The Lost Indictment of Robert E. Lee
by John Reeves
Confederate Gen. Robert E. Lee had much to be worried about as his once mighty Army of Northern Virginia crumbled in April 1865. On April 9, he would meet Union Gen. Ulysses S. Grant to formally surrender his forces. In addition to fearing what would happen to his troops, Lee didn't know his own fate. Would he be tried for treason and brought to the gallows?
How Lee eluded prosecutors and even became a college president is the subject of John Reeves's fascinating book, The Lost Indictment of Robert E. Lee: The Forgotten Case Against an American Icon. Today, few people even remember that Lee was charged with treason and had reason to expect he would receive the ultimate punishment for treason, hanging. Reeves describes how despite enormous demand in Congress and the Union states for revenge following the end of the war and the murder of beloved President Abraham Lincoln, Gen. Lee not only outlasted prosecutors but altered his reputation to the point where President Eisenhower placed his portrait in his office and President Ford pardoned him.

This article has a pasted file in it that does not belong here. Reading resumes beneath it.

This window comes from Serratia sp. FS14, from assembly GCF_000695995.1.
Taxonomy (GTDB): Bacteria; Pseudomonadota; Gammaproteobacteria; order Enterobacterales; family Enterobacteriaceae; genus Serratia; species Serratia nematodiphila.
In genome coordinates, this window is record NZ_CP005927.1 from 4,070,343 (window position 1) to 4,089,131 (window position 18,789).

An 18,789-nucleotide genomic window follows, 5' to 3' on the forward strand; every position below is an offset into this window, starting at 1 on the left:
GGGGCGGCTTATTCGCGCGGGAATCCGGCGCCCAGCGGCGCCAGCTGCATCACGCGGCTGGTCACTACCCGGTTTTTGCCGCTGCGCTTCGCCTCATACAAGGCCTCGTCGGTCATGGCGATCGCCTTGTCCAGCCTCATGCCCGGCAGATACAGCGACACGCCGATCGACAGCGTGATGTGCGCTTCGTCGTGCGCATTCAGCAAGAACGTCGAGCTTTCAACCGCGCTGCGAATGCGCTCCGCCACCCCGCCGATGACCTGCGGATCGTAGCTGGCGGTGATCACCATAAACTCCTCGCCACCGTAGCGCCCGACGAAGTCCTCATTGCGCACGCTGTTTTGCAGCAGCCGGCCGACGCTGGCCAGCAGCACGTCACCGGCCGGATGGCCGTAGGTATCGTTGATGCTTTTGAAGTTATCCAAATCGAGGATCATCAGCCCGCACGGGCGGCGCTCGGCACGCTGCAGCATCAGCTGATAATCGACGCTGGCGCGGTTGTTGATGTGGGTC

Everything had to work perfectly for Lee to avoid prosecution and as Reeves demonstrates, it did. His first priority was to secure immunity. Thanks to Gen. Grant's parole agreement for Confederate soldiers, Lee was safe from prosecution until the war officially ended. As he waited for the war to be declared over, Lee set out to change his reputation and largely succeeded. While...